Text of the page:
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Laser Smallarms in Classic Traveller

Author’s note: This article, which appeared in the January/February 2021 issue of the magazine, is a revision and expansion of a less-extensive “Advanced LasersFreelance Traveller article concentrating on TL13 lasers, itself an expansion of an article which originally appeared in Challenge #65.

The rules presented here are also compatible with MegaTraveller, Classic (1981) Striker, and D20 Traveller and may be compatible with 4th & 5th Edition.

To many, the weapon most associated with high-tech is the personal energy weapon, usually a laser. In Traveller, laser smallarms are introduced at Tech Level 9, and are given a major upgrade at TL13.

Lasers are first introduced at TL9 (Y2K) in the form of the Laser Carbine and Laser Rifle. These are much less robust than firearms, and juice off their own unique (non-interchangeable) powerpacks. Essentially, they’re not far removed from their prototypes.

The Laser Pistol is introduced between TLs 9 and 10, as improved technology makes greater miniaturization possible.

Around TL10, lasers become more “ruggedized” and less fragile than their TL9 prototypes (though still not to the level of a conventional firearm), incorporating a modular solid-state construction with common power feed protocols which allow powerpacks to interchange between various sizes.

At TL13, officially “lasers fire beams of X-rays instead of visible/IR/Near-UV light” which negates the use of anti-laser aerosol “smoke screens”. Unoffically (based on Striker tables), they also put out more powerful beams than their TL9/10 predecessors.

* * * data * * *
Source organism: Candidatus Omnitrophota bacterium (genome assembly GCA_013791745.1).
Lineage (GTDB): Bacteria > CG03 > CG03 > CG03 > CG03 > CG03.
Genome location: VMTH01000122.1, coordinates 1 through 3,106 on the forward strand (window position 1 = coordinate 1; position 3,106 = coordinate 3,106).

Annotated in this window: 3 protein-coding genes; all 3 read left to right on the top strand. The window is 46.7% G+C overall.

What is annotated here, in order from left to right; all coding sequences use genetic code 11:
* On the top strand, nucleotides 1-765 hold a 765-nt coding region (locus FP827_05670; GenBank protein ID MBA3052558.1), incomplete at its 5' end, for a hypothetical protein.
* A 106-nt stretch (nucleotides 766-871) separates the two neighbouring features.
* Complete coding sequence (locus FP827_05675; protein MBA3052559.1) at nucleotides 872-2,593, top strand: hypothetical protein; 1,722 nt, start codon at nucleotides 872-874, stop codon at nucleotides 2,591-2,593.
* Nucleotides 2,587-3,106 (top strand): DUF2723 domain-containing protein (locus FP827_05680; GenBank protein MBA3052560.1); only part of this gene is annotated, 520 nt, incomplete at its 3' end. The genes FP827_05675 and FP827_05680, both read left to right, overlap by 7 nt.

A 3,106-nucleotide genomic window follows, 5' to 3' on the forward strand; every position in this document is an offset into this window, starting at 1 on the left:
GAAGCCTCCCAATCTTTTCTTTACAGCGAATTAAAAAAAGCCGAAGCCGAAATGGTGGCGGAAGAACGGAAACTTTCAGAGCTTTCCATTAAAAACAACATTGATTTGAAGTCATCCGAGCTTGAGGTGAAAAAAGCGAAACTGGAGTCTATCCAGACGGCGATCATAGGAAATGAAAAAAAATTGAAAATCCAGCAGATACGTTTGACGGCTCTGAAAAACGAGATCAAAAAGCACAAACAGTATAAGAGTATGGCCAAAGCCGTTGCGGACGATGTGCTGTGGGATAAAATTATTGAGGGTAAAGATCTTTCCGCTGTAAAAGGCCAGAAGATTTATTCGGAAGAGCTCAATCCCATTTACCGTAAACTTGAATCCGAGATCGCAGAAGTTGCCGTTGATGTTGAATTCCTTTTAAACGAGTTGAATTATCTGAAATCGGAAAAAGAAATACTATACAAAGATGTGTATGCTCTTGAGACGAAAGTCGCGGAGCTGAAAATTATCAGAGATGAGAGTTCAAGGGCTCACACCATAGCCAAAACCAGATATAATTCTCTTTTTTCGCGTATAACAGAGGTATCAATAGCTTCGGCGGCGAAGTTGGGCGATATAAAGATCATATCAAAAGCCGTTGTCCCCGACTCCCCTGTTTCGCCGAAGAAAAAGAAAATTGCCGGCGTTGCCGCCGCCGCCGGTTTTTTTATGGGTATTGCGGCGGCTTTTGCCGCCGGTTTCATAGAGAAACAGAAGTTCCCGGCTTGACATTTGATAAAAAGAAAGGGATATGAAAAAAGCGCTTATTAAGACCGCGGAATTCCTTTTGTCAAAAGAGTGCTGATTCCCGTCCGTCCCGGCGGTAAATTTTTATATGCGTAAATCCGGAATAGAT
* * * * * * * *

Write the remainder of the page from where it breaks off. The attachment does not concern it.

However, nothing is mentioned about lasers intermediate between smallarms (pistol, carbine, rifle) and autocannon size – the size range used for infantry support weapons and Battle Dress. Under the existing firearms lists, only High Energy Weapons (the PGMP and FGMP-series) with their high-signature handicap are available in this size and power range.

TL9 Laser Carbine & Rifle

These are basic Traveller’s Laser Carbine and Rifle, long laser tubes with butt stock, pistol grip and (optional) foregrip, cable-connected to a power pack.

TL9 Laser Carbine and Rifle
  Ammo Length Mass Price
Laser Carbine TL9   80cm 5kg Cr2500
Powerpack-C-9 50 shots   3kg Cr1000
Laser Rifle TL9   100cm 6kg Cr3500
Powerpack-R-9 100 shots   4kg Cr1500

TL 9bis Laser Pistol

The first Laser Pistols are introduced almost an entire Tech Level later than the carbine and rifle due to problems with miniaturization – it took almost an entire TL to get a weapons-grade laser tube short and light enough to be used one-handed.

A Laser Pistol resembles a half-length Carbine with no butt stock, only a pistol grip. The grip is located near the center of the laser tube for balance, overhanging both forward and aft. (The silhouette is roughly similar to the “Sandman” pistol from the 1976 movie version of Logan’s Run.)

TL9bis Laser Pistols
  Ammo Length Mass Price
Laser Pistol TL9bis   40cm 3kg Cr2000
Powerpack-P-9bis 20 shots   1kg Cr400

TL10bis Lasers

These are less-fragile versions of the TL9 lasers, incorporating TL10bis modular powerpacks (see below, “TL10bis Modular Power Packs”), allowing near-complete interchangeability.

TL13 Lasers

Sometimes called “Lancers”, these improved lasers are more efficient and powerful than earlier lasers, almost as rugged as a slugthrower, and incorporate full TL13 interchangeable modular power packs and feeds (see below, “TL13 Modular Power Packs”).